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Ryanair boss optimistic for summer travel rebound despite government advice

written by Hannah Dowling | February 2, 2021

Ryanair topdog Michael O’Leary has expressed optimism that Britons will be free to travel for the European summer season despite government advice to the contrary.

O’Leary has praised the UK’s efforts in the vaccine rollout, with around 14 per cent of the country’s population having already received the jab.

Speaking to BBC Radio 4, O’Leary said, “We are heartened by the fact that the UK is expecting to vaccinate all the over-50s by the end of March, Europe is probably running a couple of months behind that by the end of June.

“So we think once all those high risk groups have been vaccinated, then travel restrictions should be removed, particularly on short haul intra-European travel and we expect there to be a strong recovery of beach holidays and family beach holidays going to Europe this summer.”

The Ryanair executive also stated that the vaccine rollout across Europe will need to pick up some steam, and follow the UK’s efforts, if the travel and airline industries are to see widespread relief by the end of the summer.

He stated that the EU needs to “step up the slow pace” of its own rollout, having only currently vaccinated less than three in every 100 people in the EU population.


O’Leary also reiterated a point he has made many times before, that there will be a strong “pent-up demand” for travel which will see airlines such as his own recover quickly once restrictions are removed.

The Ryanair CEO’s comments come just days after UK Minister for COVID Vaccine Deployment Nadhim Zahawi warned Britons that they should “absolutely” avoid making bookings for summer holidays outside of the country, as the new, more aggressive strain of the coronavirus continues to run rampant through the community.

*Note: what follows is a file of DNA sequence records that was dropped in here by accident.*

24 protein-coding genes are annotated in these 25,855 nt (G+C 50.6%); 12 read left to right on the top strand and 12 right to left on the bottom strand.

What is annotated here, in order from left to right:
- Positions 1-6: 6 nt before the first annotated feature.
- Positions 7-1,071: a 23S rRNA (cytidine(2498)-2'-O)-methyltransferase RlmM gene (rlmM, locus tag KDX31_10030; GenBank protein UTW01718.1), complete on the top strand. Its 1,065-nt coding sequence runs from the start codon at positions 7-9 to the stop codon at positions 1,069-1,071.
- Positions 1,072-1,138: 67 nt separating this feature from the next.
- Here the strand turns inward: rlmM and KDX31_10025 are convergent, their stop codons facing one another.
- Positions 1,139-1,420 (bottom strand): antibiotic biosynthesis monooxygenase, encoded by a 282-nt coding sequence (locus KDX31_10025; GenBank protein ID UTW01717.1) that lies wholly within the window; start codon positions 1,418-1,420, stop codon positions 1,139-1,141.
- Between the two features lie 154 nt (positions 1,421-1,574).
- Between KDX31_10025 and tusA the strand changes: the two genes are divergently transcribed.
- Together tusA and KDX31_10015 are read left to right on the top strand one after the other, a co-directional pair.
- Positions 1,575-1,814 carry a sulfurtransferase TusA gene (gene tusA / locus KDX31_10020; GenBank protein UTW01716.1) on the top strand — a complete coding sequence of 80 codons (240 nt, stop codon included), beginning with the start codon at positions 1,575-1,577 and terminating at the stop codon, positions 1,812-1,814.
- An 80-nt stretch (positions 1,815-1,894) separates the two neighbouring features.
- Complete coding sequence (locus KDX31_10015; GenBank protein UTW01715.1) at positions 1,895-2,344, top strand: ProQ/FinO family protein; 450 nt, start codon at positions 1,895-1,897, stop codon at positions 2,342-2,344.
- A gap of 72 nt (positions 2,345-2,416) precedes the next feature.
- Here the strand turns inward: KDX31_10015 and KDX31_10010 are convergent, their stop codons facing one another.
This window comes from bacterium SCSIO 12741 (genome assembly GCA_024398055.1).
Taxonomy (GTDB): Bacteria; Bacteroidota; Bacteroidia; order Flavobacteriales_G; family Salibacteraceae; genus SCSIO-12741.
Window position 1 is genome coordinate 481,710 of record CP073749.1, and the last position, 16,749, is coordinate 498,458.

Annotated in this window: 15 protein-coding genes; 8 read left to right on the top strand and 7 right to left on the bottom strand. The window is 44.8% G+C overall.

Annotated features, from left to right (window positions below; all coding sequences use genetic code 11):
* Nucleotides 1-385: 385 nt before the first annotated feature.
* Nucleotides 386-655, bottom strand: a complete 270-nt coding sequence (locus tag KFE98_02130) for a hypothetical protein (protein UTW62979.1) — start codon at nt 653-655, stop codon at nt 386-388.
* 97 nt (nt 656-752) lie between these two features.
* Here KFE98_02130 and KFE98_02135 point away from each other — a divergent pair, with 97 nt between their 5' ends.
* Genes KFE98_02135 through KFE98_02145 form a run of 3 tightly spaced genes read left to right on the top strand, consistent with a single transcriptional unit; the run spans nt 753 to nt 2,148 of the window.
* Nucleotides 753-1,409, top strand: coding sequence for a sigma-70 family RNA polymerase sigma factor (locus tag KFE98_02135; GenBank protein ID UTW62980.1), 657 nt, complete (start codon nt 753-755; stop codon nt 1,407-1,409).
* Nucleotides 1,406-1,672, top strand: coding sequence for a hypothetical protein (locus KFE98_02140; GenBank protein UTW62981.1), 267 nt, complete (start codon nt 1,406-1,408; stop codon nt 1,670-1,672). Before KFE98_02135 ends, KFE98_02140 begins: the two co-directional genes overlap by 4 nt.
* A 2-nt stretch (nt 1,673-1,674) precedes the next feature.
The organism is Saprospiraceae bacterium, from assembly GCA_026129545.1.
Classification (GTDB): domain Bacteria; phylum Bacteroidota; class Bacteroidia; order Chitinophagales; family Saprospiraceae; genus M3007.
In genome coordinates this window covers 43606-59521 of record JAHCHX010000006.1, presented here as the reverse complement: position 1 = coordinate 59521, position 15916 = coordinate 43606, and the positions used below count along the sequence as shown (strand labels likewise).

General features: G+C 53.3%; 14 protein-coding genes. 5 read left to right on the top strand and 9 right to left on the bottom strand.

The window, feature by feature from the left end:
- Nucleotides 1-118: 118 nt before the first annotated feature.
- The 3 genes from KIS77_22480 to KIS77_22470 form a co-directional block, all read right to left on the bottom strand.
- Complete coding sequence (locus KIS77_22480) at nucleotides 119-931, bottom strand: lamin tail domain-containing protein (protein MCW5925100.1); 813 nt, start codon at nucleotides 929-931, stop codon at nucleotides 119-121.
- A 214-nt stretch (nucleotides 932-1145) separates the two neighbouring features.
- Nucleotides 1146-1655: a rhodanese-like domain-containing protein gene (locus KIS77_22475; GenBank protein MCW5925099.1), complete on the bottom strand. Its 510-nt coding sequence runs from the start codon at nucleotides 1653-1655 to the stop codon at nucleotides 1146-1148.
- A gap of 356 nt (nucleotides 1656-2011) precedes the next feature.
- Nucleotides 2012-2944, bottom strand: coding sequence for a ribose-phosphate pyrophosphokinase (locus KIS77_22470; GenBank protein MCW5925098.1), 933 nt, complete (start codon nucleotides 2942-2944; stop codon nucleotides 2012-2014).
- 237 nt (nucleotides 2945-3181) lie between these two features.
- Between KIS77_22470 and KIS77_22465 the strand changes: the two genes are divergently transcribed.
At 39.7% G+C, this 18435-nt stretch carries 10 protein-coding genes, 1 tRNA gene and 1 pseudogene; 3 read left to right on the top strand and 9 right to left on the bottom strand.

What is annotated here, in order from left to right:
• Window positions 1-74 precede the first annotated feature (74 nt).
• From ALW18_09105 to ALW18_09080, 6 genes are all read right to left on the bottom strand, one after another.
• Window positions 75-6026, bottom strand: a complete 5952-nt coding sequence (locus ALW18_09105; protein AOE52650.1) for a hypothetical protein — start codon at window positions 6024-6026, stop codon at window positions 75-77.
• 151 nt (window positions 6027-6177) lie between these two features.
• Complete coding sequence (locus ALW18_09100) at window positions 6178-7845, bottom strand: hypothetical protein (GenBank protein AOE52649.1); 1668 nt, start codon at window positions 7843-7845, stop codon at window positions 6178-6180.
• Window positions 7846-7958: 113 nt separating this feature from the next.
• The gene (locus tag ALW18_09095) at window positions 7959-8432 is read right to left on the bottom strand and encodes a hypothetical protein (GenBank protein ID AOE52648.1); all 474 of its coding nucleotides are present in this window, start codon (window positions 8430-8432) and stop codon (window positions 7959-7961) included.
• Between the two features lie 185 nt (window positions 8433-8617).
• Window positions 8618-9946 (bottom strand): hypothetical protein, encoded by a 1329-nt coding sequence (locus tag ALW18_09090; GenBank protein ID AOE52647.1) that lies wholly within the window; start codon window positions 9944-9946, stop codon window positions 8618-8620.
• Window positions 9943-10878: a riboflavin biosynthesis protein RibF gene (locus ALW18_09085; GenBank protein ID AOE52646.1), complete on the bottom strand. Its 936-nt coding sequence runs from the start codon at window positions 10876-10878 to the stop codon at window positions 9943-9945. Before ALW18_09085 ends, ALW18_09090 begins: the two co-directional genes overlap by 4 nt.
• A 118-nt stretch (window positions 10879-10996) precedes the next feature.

“There’s still 37,000 people in hospital with COVID at the moment – it’s far too early for us to even speculate about the summer,” Zahawi said.

Throughout the EU, Germany’s Chancellor Angela Merkel told party lawmakers that “no tourist travel should be taking place”, as her government touted even tougher border measures.

Meanwhile, Sweden has barred travel from neighbouring Norway in an attempt to stem the spread of new COVID-19 variants, and Belgium has banned non-essential travel.

O’Leary’s comments also come following news that Ryanair is expecting to post an £800 million (US$1.1 billion) annual loss at the end of the March quarter.

However, the airline has repeatedly stated it is in a strong position to capitalise on a recovery in demand for air travel, having retained much of its intra-European network, and kept pilots and staff current and operational.


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